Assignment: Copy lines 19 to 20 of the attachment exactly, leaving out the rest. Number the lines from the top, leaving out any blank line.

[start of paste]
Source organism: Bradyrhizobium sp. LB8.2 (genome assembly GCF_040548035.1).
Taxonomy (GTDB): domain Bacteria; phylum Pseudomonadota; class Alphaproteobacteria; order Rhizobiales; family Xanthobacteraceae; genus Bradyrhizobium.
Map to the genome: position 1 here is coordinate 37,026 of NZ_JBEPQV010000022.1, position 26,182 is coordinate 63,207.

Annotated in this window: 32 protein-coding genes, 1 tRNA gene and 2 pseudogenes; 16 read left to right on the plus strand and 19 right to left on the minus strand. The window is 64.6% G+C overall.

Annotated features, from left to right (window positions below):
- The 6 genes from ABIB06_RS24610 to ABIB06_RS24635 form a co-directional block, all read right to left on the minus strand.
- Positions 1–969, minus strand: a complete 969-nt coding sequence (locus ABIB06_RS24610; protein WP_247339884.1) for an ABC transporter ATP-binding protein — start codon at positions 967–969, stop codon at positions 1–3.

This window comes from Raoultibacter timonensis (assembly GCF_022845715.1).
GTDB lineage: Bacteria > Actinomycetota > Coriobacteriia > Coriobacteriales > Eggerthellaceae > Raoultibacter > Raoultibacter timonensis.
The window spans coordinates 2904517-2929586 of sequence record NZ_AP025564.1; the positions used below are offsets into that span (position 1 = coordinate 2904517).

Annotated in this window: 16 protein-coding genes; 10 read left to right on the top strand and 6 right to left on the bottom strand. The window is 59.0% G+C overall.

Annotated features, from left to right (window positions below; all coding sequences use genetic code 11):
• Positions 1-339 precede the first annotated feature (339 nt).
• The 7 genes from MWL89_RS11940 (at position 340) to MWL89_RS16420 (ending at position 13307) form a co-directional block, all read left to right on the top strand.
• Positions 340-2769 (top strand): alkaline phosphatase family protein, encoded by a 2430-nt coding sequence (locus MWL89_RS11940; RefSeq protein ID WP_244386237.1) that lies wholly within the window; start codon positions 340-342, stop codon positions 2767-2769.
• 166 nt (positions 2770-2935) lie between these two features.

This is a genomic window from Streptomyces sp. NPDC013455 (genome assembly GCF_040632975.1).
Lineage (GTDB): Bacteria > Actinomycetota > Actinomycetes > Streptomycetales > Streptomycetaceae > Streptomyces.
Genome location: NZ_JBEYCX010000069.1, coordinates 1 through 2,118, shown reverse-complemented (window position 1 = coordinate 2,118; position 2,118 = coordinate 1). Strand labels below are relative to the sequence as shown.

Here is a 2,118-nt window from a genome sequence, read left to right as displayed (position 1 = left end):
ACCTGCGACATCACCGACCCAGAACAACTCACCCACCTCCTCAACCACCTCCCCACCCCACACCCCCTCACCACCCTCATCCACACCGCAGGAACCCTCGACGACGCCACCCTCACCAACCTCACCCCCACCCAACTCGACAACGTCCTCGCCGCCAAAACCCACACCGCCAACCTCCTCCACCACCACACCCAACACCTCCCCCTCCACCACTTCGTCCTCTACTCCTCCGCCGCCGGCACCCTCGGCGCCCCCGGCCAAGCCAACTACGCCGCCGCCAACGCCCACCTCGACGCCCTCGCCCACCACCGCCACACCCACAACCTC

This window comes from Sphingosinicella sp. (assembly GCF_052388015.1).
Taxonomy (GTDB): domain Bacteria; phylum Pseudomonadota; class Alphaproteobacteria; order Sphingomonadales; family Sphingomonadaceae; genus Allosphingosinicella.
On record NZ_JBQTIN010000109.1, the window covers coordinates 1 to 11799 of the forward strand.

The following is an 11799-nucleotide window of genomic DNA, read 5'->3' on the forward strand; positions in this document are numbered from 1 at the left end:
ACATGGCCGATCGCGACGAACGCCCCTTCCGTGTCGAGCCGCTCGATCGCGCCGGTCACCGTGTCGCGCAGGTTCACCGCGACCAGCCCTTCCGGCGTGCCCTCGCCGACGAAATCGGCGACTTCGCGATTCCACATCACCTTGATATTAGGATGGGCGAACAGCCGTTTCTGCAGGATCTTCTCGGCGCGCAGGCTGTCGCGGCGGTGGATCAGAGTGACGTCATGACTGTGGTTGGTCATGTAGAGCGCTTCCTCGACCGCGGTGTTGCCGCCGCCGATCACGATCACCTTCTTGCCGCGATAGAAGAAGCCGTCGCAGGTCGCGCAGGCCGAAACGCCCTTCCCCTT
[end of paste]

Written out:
Genome location: NZ_JBEYCX010000069.1, coordinates 1 through 2,118, shown reverse-complemented (window position 1 = coordinate 2,118; position 2,118 = coordinate 1). Strand labels below are relative to the sequence as shown.

Here is a 2,118-nt window from a genome sequence, read left to right as displayed (position 1 = left end):